The Deaf Leading The Unborn
Saturday, 23 January 2010
I’ve always felt that poems need to be ferberized.
For me, writing is like traveling to multiple dimensions and accidentally coming back very pregnant. When the writing feeling happens, the interstellar me is whisked off to another universe. This wispy version of myself spends the rest of the poem tucking the geography (and iconography) of the place into her pockets so that I can transcribe them through my mostly inert real body. When these two parts of me are rejoined, I’m startled by the big pile of newness that we created. I’m almost always unable to keep writing, and whatever words were born when we got back together just need to take a nap, as far as I can tell.
Sometimes, these poems nap for years. More often, it takes 3-6 months. I check on them every once in awhile to see if they are still breathing, then silently close the nursery drawer. They have to be able to soothe themselves. If I bring a poem out after 6 months of silence and it is just screaming for attention, I put it away again.
So when Kate misheard my suggestion that we read another person’s poem every night at Soapstone as something like “Let’s read our new poems every night” I was so mortified that I agreed and just ate another oyster. Kate and I are both hard of hearing, which means our time together in poetry group and at this residency is commonly punctuated with “What?” and “Can you say that again?” After years of smiling and nodding through unheard conversations or deftly changing the subject after the third time I’ve asked someone to speak up and I still have absolutely no idea what they are talking about, I’m prone to giving my hearing impaired friends license to re-interpret my words. Some of the best things I’ve ever heard were just the hallucinations of my damaged and dreamy ears. When considering my need to let poems rest for large amounts of time before they are allowed to see the light of day, I do get annoyed at my fussy self. What is all this nonsense about alternate universes and treating poems like breathing creatures that need to form their independence?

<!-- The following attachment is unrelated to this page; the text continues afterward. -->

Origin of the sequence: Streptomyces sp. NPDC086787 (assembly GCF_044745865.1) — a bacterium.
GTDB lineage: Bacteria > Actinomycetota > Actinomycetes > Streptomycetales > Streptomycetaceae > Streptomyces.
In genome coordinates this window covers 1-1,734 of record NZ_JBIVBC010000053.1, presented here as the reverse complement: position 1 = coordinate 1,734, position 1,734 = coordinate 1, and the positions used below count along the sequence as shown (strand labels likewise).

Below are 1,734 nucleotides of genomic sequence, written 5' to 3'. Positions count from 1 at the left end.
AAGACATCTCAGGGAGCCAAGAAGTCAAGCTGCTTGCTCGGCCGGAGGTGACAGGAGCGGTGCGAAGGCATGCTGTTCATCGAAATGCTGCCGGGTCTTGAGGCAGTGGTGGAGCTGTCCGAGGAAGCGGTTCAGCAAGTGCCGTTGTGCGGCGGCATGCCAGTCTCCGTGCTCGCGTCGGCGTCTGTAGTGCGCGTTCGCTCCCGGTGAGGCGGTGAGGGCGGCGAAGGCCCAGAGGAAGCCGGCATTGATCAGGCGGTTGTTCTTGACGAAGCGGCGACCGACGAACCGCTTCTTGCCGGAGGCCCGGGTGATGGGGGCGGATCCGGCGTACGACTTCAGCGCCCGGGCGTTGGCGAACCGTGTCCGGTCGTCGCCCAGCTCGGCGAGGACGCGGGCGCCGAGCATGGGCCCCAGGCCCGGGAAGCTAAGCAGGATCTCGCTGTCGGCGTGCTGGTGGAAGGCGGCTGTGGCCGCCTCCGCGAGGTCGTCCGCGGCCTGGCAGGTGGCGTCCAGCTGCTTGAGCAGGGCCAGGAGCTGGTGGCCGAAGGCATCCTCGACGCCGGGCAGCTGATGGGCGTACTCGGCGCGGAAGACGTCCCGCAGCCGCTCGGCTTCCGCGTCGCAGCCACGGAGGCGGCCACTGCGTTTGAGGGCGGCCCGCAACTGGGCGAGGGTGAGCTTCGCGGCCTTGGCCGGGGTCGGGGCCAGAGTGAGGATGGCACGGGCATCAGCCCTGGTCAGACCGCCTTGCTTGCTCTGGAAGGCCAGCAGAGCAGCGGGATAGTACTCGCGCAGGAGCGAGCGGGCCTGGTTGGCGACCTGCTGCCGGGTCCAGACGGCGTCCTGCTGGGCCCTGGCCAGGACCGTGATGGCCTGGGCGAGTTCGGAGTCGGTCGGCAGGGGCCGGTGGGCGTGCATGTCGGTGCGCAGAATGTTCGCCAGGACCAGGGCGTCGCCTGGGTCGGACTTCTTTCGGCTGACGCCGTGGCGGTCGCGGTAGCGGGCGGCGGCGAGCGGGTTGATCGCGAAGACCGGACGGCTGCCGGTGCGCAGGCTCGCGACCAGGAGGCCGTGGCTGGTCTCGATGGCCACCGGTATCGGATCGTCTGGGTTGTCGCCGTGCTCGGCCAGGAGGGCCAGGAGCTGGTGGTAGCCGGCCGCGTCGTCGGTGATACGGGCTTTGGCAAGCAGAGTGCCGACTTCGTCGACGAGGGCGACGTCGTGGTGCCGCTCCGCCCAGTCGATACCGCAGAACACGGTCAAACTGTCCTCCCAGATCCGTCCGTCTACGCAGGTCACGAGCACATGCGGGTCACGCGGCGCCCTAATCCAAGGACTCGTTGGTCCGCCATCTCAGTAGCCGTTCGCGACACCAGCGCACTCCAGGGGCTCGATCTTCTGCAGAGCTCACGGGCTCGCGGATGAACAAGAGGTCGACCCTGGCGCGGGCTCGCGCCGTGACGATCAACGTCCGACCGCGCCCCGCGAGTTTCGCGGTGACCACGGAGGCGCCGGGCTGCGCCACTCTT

Not all of my talents are invested in being a total weirdo, however – I am also remarkably good at procrastinating, and inversely, at being rash. A few days ago, Kate asked if I wanted to email her a few poems so that she could print them out. So that we could workshop them. Days after they were written. I made some sort of semi-plausible excuse about needing to look them over, because they really weren’t poems yet. A couple of days ago, when we were in the freezing cold café with the virgins and jazz music, I looked over one of her poems, but whoops! none of mine were printed. The night before last, I managed to get really involved in an abstract embroidery project I am working on, and we missed our window for the planned workshop. Then, yesterday morning, without having tried to make them into actual poems, I gave up. I woke a few of them up, and escorted them through the printing process.
They did look a little dazed, and one of them seemed to be fighting constipation. I took them to the table, handed them over to Kate, and waited for the impending tantrums.
And nothing bad happened. In fact, only good things happened. The poems seemed remarkably soothed by the process. One of them came together and is finished.
I don’t know if this early showing of poems will be a practical practice when I get back to the city – perhaps it works better here in the woods. But I am pretty pleased.
And sometimes, I really love being wrong.